Just before Christmas, my 11-year old daughter Harper published her first children’s book, titled Unicat Goes to Space. It’s adorable and you should buy three copies. One for your family. One for your children’s school library. And one for your guest bathroom. Go ahead….I’ll wait. Harper is waiting too. She watches the royalty report like a hawk.
I distinctly remember sitting in a local restaurant 2 years ago when she first started brainstorming the story for a book she wanted to write. With youthful enthusiasm, she ran back home that evening and started furiously writing and sketching….. and then she got frustrated. Distracted. Saddened by a perception that her own illustrations were so ugly (who knew a cat’s uni-horn could be so difficult to keep in perspective when subject to the calamities of space!?!). At times I am sure she was a bit bored.
But over the next few months, on and off she’d progress her plot line. We provided minimal guidance and recommendations, brainstorming with her then 10-year old brain on how any given event might play into the broader story or moral. Sometimes the answer was simply ‘I want Unicat to have ninja skills’ and that would be that. (I know, now you’re REALLY interested. We’ll wait.)
We didn’t pressure her, because we wanted her to embrace and enjoy the process. When the spirit moved, she’d pull out the pages and start again, sometimes scrapping entire pages. While it’s just a children’s book, it takes time. So with stack of sketches and text in hand, what did we do next? Full disclosure, this wasn’t the cheapest path, but it came together beautifully. Totally worth it. This was never about trying to make money, it was about cultivating Harper’s creativity and sense of accomplishment. But oddly do you know what cultivates that? You buying the book.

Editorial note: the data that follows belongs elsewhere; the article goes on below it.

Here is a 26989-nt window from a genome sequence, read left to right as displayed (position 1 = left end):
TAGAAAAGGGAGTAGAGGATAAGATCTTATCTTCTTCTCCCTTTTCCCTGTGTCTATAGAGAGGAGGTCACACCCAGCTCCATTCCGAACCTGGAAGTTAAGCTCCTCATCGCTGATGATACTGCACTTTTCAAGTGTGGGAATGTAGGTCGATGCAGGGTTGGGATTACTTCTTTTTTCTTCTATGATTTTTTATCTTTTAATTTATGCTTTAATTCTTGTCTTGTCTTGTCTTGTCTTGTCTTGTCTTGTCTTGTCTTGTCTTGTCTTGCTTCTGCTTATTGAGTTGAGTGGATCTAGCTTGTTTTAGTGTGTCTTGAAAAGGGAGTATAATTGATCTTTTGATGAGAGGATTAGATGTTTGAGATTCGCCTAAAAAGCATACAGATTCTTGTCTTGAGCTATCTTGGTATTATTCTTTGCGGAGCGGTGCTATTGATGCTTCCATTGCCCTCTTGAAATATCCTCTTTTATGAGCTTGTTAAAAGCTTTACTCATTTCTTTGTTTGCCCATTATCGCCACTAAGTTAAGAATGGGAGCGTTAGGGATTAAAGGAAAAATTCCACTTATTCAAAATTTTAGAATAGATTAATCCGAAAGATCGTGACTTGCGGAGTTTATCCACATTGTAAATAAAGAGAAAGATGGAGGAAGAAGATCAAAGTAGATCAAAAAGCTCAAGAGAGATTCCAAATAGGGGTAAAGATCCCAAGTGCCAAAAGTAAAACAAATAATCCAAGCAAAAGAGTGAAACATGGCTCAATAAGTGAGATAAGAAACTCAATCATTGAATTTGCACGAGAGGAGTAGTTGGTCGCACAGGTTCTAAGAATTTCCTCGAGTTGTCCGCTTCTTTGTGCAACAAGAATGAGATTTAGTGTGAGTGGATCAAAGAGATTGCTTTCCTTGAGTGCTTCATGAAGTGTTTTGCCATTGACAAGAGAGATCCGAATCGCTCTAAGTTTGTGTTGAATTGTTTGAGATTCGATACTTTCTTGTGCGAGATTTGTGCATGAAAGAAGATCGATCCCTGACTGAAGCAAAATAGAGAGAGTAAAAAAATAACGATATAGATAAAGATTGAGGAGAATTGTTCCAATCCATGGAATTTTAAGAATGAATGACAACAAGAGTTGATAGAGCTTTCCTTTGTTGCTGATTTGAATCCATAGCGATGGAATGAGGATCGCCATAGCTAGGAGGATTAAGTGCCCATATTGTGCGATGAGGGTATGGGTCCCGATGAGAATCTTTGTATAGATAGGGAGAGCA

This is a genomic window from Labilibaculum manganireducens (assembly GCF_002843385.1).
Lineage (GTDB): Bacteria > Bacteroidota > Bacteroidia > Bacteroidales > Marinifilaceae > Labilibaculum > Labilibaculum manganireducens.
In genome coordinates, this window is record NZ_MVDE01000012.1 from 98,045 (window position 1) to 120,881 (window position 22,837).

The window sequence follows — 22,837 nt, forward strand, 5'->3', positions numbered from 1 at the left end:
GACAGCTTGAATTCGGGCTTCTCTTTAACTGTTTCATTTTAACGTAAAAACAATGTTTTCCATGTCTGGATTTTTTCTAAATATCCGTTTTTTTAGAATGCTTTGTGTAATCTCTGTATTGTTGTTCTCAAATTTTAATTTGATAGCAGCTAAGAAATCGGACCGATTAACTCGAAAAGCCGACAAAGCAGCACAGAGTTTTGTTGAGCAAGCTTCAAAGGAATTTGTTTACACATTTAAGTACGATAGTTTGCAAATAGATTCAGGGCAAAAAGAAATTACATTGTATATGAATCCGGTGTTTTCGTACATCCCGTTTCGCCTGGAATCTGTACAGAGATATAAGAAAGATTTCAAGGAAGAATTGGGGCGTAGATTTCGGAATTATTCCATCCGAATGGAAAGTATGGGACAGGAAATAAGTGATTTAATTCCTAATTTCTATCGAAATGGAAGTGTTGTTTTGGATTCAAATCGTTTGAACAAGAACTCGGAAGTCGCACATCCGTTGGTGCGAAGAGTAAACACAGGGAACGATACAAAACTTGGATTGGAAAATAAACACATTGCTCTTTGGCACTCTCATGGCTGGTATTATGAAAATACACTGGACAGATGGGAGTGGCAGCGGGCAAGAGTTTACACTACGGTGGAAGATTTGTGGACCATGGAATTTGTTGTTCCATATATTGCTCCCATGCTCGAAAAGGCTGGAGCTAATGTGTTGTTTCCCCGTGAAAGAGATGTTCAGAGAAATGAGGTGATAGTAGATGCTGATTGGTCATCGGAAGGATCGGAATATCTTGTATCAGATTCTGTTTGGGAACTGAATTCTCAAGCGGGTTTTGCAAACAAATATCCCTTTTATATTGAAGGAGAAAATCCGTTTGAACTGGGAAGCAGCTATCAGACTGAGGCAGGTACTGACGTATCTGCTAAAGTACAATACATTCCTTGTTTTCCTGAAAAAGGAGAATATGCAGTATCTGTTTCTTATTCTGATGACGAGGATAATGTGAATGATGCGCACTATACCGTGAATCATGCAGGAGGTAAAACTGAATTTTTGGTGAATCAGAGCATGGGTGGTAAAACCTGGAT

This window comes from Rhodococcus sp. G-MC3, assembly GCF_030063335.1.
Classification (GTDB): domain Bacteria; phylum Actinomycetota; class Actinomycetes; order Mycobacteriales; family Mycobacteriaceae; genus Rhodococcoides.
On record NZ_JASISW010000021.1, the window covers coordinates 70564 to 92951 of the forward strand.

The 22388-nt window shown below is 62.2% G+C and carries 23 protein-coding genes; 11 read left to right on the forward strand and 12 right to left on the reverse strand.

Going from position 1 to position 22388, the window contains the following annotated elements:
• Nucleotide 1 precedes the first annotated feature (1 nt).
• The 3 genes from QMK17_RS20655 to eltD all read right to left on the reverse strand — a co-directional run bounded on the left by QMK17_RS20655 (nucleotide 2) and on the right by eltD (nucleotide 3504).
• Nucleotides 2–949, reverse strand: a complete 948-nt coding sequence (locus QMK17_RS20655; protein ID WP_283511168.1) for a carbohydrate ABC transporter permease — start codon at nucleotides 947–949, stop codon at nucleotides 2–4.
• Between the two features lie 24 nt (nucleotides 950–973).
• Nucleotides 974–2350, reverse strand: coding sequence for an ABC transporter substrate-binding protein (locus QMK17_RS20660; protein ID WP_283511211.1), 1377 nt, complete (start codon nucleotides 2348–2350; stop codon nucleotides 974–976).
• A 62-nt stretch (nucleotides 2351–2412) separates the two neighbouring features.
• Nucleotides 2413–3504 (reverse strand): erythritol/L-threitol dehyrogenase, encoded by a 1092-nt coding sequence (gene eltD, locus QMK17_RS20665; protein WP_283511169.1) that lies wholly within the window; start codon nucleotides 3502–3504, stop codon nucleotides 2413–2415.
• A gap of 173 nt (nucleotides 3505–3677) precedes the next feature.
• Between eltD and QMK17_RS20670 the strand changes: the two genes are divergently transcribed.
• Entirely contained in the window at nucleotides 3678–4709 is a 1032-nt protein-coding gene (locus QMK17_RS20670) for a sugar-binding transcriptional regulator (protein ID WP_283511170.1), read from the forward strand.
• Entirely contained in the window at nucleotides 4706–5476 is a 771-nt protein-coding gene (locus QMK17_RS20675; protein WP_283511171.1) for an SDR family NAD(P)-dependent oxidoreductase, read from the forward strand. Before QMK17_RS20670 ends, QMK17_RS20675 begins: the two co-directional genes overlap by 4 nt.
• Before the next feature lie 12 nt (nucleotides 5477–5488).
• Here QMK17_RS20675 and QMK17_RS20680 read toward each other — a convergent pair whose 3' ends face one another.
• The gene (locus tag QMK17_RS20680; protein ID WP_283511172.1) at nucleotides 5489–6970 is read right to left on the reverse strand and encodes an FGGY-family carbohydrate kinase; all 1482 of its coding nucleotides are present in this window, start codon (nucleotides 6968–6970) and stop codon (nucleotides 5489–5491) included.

We contracted with an illustrator we knew named Adrienne Lobl. Adrienne had done work for my companies in the past. She’s fast and immensely talented. We started with and tuned a couple of ‘sample’ pages to ensure alignment on the look and feel, and then agreed to a per page price to bang out the entire book. Over the course of a few months we went back and forth to finalize all the pages. The work speaks for itself. I’m not even gonna show you an inside page….cuz it’s that good.
With Adrienne’s high quality illustrations and text layout in hand, I want about searching for the right partner or even a simple guide to help us self-publish. That’s not entirely true. I kind of sat on it for a while and then Harper would bug me. So I got serious and read various blog posts and I’m just going to cut to the chase and give you the answer you need if you don’t want to figure all this out on your own.
I chose Luminare Press. The team was exceptionally responsive, personal and direct, clear and easy to work with. Now we likely had a pretty solid book asset in place already thanks to Adrienne, but the Luminare team assembled the final asset to spec for print-on-demand, helped with proof-reading and final edits, designed and added pages we didn’t know we needed, did all the registration work, ordered proof copies (more than once to confirm some printing issues) and generally got it done faster than their promise. From contract to live book on Amazon it was around 50 days, and that included my own laziness. For a children’s book, their pricing is as transparent as it gets, since it’s a single fee. Again, I’m not saying this was the cheapest path, but it made all the headaches go away.
Harper will soon have her own page on http://www.brooks-authors.com/, the horribly-designed website my father maintains for his novel and the one we co-wrote. Life achievement unlocked. I hope she writes another one. She’s already on pace to outsell her father and grandfather. Don’t be afraid to help that along. She deserves it.